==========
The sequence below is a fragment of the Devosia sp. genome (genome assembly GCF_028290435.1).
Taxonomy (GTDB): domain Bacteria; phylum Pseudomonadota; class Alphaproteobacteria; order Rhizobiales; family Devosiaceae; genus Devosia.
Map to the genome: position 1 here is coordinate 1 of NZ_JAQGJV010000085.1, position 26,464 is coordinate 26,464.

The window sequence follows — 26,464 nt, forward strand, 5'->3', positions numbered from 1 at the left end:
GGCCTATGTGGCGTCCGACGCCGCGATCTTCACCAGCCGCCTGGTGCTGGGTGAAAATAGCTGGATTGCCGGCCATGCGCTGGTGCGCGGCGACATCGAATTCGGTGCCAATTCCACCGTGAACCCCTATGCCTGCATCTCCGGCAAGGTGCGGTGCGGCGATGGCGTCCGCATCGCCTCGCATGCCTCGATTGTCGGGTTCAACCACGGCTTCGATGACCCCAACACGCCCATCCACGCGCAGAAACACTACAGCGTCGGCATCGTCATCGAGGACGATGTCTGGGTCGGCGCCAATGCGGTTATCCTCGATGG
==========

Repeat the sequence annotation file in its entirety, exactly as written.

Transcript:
The sequence below is a fragment of the Devosia sp. genome (genome assembly GCF_028290435.1).
Taxonomy (GTDB): domain Bacteria; phylum Pseudomonadota; class Alphaproteobacteria; order Rhizobiales; family Devosiaceae; genus Devosia.
Map to the genome: position 1 here is coordinate 1 of NZ_JAQGJV010000085.1, position 26,464 is coordinate 26,464.

The window sequence follows — 26,464 nt, forward strand, 5'->3', positions numbered from 1 at the left end:
GGCCTATGTGGCGTCCGACGCCGCGATCTTCACCAGCCGCCTGGTGCTGGGTGAAAATAGCTGGATTGCCGGCCATGCGCTGGTGCGCGGCGACATCGAATTCGGTGCCAATTCCACCGTGAACCCCTATGCCTGCATCTCCGGCAAGGTGCGGTGCGGCGATGGCGTCCGCATCGCCTCGCATGCCTCGATTGTCGGGTTCAACCACGGCTTCGATGACCCCAACACGCCCATCCACGCGCAGAAACACTACAGCGTCGGCATCGTCATCGAGGACGATGTCTGGGTCGGCGCCAATGCGGTTATCCTCGATGG